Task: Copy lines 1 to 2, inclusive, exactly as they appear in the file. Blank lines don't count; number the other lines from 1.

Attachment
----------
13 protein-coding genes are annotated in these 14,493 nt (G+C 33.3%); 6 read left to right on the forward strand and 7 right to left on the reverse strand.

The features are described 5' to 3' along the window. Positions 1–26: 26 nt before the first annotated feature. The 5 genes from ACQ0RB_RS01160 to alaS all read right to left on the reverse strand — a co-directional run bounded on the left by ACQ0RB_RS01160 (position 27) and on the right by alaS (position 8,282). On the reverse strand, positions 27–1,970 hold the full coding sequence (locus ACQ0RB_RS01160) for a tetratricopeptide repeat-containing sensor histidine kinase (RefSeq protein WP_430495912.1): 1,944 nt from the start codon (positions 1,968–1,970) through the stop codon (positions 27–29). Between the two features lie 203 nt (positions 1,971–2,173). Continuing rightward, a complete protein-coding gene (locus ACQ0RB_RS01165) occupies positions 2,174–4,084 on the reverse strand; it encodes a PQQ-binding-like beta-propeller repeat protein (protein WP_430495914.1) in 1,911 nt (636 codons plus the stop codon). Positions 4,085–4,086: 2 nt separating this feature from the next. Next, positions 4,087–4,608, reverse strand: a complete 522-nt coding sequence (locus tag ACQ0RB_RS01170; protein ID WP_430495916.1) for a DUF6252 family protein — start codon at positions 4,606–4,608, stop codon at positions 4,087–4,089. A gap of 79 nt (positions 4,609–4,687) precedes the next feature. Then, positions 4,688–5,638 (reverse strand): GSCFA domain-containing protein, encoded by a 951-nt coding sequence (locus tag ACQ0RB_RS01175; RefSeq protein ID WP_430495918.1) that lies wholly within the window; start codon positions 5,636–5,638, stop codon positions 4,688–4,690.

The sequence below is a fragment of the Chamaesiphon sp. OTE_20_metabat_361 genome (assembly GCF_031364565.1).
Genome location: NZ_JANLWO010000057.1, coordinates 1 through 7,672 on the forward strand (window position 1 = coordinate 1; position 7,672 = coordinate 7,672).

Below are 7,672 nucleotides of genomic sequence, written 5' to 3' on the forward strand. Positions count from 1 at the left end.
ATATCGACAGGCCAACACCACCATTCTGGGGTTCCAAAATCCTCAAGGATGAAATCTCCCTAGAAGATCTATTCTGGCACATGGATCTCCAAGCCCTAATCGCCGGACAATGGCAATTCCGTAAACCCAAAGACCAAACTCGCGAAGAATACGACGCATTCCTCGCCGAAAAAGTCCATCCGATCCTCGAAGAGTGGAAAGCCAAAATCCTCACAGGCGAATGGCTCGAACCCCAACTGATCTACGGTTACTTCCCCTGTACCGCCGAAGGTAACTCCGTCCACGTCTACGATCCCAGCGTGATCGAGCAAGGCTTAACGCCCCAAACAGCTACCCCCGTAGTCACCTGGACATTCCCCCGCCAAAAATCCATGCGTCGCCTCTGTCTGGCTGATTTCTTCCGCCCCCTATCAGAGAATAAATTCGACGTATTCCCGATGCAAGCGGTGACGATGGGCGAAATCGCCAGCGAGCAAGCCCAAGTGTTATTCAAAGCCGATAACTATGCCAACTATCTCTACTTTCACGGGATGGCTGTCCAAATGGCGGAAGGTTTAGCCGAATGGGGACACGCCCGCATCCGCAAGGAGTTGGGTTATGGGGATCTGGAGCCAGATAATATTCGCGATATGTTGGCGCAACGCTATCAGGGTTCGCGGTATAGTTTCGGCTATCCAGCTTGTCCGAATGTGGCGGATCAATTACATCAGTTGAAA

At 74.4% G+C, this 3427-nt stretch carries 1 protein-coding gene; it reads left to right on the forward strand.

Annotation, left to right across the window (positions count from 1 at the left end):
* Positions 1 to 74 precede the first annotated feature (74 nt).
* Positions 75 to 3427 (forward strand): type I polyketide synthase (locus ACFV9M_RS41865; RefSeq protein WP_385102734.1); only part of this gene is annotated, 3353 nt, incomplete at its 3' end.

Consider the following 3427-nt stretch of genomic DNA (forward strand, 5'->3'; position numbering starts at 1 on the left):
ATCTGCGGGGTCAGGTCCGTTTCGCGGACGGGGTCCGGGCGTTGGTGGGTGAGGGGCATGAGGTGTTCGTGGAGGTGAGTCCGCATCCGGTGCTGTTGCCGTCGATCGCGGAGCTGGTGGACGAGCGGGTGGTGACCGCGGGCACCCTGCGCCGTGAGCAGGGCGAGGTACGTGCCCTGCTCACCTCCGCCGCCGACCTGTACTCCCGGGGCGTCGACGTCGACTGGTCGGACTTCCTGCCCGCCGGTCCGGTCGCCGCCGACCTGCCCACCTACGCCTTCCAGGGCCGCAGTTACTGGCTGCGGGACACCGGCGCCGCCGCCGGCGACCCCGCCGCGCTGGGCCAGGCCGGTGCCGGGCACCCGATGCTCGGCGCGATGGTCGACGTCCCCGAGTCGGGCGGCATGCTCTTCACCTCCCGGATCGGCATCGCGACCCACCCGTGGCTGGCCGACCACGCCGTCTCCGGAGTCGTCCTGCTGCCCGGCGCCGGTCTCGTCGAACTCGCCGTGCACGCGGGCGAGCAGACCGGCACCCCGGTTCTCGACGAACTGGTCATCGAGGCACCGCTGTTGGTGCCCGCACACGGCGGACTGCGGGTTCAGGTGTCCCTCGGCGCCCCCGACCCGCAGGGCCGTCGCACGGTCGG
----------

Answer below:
13 protein-coding genes are annotated in these 14,493 nt (G+C 33.3%); 6 read left to right on the forward strand and 7 right to left on the reverse strand.

The features are described 5' to 3' along the window. Positions 1–26: 26 nt before the first annotated feature. The 5 genes from ACQ0RB_RS01160 to alaS all read right to left on the reverse strand — a co-directional run bounded on the left by ACQ0RB_RS01160 (position 27) and on the right by alaS (position 8,282). On the reverse strand, positions 27–1,970 hold the full coding sequence (locus ACQ0RB_RS01160) for a tetratricopeptide repeat-containing sensor histidine kinase (RefSeq protein WP_430495912.1): 1,944 nt from the start codon (positions 1,968–1,970) through the stop codon (positions 27–29). Between the two features lie 203 nt (positions 1,971–2,173). Continuing rightward, a complete protein-coding gene (locus ACQ0RB_RS01165) occupies positions 2,174–4,084 on the reverse strand; it encodes a PQQ-binding-like beta-propeller repeat protein (protein WP_430495914.1) in 1,911 nt (636 codons plus the stop codon). Positions 4,085–4,086: 2 nt separating this feature from the next. Next, positions 4,087–4,608, reverse strand: a complete 522-nt coding sequence (locus tag ACQ0RB_RS01170; protein ID WP_430495916.1) for a DUF6252 family protein — start codon at positions 4,606–4,608, stop codon at positions 4,087–4,089. A gap of 79 nt (positions 4,609–4,687) precedes the next feature. Then, positions 4,688–5,638 (reverse strand): GSCFA domain-containing protein, encoded by a 951-nt coding sequence (locus tag ACQ0RB_RS01175; RefSeq protein ID WP_430495918.1) that lies wholly within the window; start codon positions 5,636–5,638, stop codon positions 4,688–4,690.